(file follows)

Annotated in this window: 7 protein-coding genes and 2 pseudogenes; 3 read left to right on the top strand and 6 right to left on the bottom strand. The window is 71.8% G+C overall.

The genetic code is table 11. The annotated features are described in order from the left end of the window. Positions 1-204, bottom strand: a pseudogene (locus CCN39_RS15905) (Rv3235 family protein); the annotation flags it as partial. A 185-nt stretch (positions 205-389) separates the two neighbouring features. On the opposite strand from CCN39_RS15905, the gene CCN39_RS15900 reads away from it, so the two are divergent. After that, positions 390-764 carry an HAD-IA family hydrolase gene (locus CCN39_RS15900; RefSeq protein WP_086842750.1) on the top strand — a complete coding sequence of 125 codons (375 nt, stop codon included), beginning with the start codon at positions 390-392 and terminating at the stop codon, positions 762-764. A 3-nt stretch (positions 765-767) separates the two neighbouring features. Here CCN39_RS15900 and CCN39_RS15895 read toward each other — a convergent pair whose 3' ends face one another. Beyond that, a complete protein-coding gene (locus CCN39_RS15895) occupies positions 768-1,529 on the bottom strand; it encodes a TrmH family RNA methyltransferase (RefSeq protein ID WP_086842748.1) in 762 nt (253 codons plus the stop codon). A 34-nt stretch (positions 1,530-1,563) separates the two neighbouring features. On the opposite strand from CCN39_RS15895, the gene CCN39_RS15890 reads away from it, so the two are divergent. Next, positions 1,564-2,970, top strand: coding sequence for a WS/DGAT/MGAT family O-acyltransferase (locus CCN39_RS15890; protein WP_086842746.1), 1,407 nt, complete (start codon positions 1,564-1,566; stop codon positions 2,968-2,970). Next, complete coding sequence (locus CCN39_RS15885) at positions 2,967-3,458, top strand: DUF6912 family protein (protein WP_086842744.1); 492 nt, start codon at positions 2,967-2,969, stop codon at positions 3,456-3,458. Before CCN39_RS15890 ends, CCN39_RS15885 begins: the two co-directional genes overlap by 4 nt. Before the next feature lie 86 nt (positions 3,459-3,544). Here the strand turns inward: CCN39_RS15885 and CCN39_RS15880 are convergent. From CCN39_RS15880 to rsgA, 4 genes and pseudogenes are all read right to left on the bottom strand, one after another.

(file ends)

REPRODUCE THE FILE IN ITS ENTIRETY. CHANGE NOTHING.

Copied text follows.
Annotated in this window: 7 protein-coding genes and 2 pseudogenes; 3 read left to right on the top strand and 6 right to left on the bottom strand. The window is 71.8% G+C overall.

The genetic code is table 11. The annotated features are described in order from the left end of the window. Positions 1-204, bottom strand: a pseudogene (locus CCN39_RS15905) (Rv3235 family protein); the annotation flags it as partial. A 185-nt stretch (positions 205-389) separates the two neighbouring features. On the opposite strand from CCN39_RS15905, the gene CCN39_RS15900 reads away from it, so the two are divergent. After that, positions 390-764 carry an HAD-IA family hydrolase gene (locus CCN39_RS15900; RefSeq protein WP_086842750.1) on the top strand — a complete coding sequence of 125 codons (375 nt, stop codon included), beginning with the start codon at positions 390-392 and terminating at the stop codon, positions 762-764. A 3-nt stretch (positions 765-767) separates the two neighbouring features. Here CCN39_RS15900 and CCN39_RS15895 read toward each other — a convergent pair whose 3' ends face one another. Beyond that, a complete protein-coding gene (locus CCN39_RS15895) occupies positions 768-1,529 on the bottom strand; it encodes a TrmH family RNA methyltransferase (RefSeq protein ID WP_086842748.1) in 762 nt (253 codons plus the stop codon). A 34-nt stretch (positions 1,530-1,563) separates the two neighbouring features. On the opposite strand from CCN39_RS15895, the gene CCN39_RS15890 reads away from it, so the two are divergent. Next, positions 1,564-2,970, top strand: coding sequence for a WS/DGAT/MGAT family O-acyltransferase (locus CCN39_RS15890; protein WP_086842746.1), 1,407 nt, complete (start codon positions 1,564-1,566; stop codon positions 2,968-2,970). Next, complete coding sequence (locus CCN39_RS15885) at positions 2,967-3,458, top strand: DUF6912 family protein (protein WP_086842744.1); 492 nt, start codon at positions 2,967-2,969, stop codon at positions 3,456-3,458. Before CCN39_RS15890 ends, CCN39_RS15885 begins: the two co-directional genes overlap by 4 nt. Before the next feature lie 86 nt (positions 3,459-3,544). Here the strand turns inward: CCN39_RS15885 and CCN39_RS15880 are convergent. From CCN39_RS15880 to rsgA, 4 genes and pseudogenes are all read right to left on the bottom strand, one after another.